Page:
"The Unique Railroad of the World: Why the Pennsylvania Railroad was Different from all of the Others" was the title of the lecture delivered by Albert Churella on November 15, 2012 at Hagley Museum and Library, Wilmington, Delaware. The lecture marked publication of Churella’s book, "The Pennsylvania Railroad, Volume 1: Building an Empire, 1846-1917." His eventual multi-volume account from the University of Pennsylvania Press (based on exhaustive research at Hagley and other libraries) is certain to become the authoritative history of the Pennsylvania Railroad.
The lecture by Churella (who teaches at Southern Polytechnic State University in Georgia) focused on the recently-published and richly-illustrated first volume. The book opens with the development of the Main Line of Public Works in the 1820s that foreshadowed the establishment of the Pennsylvania Railroad in 1846. Churella then charts the railroad’s growth over the next fifty years through the Civil War, industrial expansion, and labor unrest, as well as competition with rival railroads and disputes with such figures as Andrew Carnegie and John D. Rockefeller. The dawn of the twentieth century brought a measure of stability to the railroad industry, enabling the creation of such architectural monuments as Pennsylvania Station in New York City. The volume closes at the threshold of American involvement in World War I.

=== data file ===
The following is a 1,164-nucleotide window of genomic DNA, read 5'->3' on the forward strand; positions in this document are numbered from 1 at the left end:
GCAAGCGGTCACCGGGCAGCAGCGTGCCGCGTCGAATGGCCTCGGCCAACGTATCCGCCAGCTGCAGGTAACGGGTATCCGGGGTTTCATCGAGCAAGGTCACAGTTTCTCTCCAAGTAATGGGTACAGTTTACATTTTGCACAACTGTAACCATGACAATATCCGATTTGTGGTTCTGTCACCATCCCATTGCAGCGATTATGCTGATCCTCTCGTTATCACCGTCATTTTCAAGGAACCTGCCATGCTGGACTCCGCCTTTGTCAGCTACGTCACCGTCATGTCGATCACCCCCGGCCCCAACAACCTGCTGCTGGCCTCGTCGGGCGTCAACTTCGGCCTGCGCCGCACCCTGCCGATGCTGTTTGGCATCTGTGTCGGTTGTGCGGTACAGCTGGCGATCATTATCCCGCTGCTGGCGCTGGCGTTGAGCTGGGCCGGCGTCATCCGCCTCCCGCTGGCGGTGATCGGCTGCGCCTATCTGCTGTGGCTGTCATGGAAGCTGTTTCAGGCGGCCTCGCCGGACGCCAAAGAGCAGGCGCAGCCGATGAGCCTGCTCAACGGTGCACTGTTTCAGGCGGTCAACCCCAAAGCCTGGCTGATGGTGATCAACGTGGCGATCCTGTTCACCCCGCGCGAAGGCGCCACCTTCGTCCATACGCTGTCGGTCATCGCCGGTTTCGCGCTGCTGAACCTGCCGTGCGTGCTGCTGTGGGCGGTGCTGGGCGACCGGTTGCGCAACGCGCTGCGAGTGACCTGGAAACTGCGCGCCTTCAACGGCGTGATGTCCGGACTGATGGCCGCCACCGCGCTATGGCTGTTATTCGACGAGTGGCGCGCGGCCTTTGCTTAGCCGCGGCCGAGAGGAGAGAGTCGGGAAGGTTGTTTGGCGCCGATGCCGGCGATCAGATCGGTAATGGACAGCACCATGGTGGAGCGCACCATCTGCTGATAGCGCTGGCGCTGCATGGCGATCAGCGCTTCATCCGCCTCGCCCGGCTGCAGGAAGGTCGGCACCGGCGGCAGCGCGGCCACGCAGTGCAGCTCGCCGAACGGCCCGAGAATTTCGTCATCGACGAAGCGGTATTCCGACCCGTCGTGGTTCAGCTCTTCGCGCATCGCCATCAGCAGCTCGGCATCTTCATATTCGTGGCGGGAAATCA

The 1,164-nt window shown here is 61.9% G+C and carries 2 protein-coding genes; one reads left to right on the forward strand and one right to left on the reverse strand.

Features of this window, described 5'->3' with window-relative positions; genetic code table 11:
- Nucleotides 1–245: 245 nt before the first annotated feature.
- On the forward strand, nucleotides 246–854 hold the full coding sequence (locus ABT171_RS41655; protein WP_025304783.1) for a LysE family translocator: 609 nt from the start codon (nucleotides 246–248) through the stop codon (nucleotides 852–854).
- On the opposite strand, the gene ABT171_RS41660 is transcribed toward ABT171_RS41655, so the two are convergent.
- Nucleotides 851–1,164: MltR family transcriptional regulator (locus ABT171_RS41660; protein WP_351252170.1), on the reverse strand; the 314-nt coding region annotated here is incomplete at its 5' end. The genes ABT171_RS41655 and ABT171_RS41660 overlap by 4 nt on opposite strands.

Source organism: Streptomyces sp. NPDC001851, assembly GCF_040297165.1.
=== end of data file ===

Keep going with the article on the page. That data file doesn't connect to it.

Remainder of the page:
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Banner image, Pennsylvania Railroad Exhibit at World's Columbian Exposition, 1893.